Why is it called Floating Point? And what is Fixed Point?

In a floating point value, the radix point "floats around". The value is determined by the significand, and the position of the radix point is determined by the exponent:


This way extremely small and extremely large values can be represented, without sacrificing any significant digits. Put differently: One does not have to include lots of leading or trailing zeroes to indicate the magnitude.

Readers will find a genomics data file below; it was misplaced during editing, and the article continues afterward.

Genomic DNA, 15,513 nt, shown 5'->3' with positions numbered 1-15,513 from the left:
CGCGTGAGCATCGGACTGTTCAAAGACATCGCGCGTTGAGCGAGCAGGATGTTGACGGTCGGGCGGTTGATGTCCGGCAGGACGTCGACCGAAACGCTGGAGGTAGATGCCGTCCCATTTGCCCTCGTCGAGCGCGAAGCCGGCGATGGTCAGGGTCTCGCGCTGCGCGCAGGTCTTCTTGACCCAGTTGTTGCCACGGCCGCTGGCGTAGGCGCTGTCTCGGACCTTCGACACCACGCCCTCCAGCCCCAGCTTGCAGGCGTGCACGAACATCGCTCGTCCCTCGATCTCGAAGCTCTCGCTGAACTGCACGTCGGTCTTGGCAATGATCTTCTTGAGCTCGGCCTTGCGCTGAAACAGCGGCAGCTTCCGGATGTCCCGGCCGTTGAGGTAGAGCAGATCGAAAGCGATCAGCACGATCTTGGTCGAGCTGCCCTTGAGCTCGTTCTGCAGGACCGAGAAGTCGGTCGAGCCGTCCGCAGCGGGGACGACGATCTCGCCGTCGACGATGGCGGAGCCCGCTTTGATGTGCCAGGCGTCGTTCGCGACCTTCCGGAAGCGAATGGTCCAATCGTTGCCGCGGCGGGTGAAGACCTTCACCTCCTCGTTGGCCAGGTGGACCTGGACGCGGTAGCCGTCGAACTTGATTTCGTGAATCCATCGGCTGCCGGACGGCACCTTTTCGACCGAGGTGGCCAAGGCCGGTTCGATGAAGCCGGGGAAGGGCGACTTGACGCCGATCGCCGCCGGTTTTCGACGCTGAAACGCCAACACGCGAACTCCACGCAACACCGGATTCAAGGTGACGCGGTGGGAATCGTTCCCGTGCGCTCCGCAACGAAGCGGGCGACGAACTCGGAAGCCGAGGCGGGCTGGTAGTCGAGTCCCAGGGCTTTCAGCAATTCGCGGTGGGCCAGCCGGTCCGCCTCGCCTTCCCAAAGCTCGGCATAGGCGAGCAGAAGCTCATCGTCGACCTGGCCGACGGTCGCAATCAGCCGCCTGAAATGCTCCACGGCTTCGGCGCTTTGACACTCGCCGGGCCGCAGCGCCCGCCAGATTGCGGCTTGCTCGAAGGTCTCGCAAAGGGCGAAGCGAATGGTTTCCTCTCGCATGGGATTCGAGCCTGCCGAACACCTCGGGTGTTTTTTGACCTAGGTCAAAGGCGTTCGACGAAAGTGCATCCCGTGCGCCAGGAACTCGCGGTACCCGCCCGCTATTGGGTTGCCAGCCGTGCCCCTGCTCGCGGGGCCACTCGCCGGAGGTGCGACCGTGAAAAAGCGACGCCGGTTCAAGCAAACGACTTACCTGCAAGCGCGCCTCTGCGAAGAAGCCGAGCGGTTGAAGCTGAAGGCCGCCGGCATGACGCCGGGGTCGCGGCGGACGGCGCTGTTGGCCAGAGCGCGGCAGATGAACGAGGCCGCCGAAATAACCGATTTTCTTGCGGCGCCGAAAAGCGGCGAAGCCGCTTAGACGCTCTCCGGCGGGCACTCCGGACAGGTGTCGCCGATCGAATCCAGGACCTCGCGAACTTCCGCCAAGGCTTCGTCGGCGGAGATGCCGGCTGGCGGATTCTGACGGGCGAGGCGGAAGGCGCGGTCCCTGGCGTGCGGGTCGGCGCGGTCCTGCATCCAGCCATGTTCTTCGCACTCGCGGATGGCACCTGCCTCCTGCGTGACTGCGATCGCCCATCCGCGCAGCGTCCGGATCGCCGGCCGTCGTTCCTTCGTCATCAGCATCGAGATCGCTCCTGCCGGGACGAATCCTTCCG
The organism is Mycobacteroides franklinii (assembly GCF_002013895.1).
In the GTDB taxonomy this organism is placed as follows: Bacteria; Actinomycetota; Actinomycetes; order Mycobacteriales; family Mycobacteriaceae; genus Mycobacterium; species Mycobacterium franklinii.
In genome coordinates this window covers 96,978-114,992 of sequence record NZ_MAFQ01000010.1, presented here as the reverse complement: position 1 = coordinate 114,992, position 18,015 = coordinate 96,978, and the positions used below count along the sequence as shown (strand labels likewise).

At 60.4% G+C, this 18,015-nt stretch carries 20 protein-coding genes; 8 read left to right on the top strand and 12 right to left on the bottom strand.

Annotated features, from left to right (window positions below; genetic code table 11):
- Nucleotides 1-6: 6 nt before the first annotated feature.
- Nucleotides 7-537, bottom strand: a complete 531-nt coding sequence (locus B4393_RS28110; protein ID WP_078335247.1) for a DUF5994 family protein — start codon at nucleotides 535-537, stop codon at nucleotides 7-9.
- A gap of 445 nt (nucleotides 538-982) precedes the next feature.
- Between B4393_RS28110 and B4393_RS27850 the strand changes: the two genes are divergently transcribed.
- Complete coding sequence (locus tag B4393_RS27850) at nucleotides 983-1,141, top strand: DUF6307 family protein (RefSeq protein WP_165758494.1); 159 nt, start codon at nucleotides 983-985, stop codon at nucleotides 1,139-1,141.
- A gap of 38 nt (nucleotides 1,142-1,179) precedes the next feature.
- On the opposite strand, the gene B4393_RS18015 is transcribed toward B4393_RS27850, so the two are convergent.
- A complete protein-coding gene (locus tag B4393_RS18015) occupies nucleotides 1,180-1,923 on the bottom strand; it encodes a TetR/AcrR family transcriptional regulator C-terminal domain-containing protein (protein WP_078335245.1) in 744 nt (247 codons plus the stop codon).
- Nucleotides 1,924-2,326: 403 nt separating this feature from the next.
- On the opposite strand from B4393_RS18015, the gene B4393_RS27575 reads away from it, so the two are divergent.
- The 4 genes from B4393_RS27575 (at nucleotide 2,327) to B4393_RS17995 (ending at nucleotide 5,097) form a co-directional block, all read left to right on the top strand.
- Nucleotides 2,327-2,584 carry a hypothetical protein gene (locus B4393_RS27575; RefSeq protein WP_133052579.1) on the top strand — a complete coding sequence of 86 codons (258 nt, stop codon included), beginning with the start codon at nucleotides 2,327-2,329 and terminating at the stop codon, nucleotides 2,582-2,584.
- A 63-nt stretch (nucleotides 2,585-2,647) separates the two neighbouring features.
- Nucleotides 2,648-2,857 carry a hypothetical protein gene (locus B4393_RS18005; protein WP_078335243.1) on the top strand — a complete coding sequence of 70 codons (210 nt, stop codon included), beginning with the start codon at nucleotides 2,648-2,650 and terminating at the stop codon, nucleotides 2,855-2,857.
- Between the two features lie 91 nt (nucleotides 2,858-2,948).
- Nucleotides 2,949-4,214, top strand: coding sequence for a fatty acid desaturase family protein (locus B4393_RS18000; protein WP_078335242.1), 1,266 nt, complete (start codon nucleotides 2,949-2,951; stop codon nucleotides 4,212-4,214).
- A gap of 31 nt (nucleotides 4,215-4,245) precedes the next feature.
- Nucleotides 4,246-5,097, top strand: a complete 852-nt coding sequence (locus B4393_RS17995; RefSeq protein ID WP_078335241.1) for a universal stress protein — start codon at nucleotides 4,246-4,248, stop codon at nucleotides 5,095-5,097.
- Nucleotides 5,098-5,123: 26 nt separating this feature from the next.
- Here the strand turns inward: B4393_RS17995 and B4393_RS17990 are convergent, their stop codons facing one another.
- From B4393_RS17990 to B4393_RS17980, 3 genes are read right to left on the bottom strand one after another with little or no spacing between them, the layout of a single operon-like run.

Fixed Point Representation

In some applications the floating point representation is not suitable. For example, some architectures do not have hardware support for floating point arithmetics. In these situations, it's common to use fixed-point arithmetic. A fixed-point value is essentially an integer scaled by an implicit constant factor.

Here's a fixed-point value with scale 10−6.

integer bits
fractional bits


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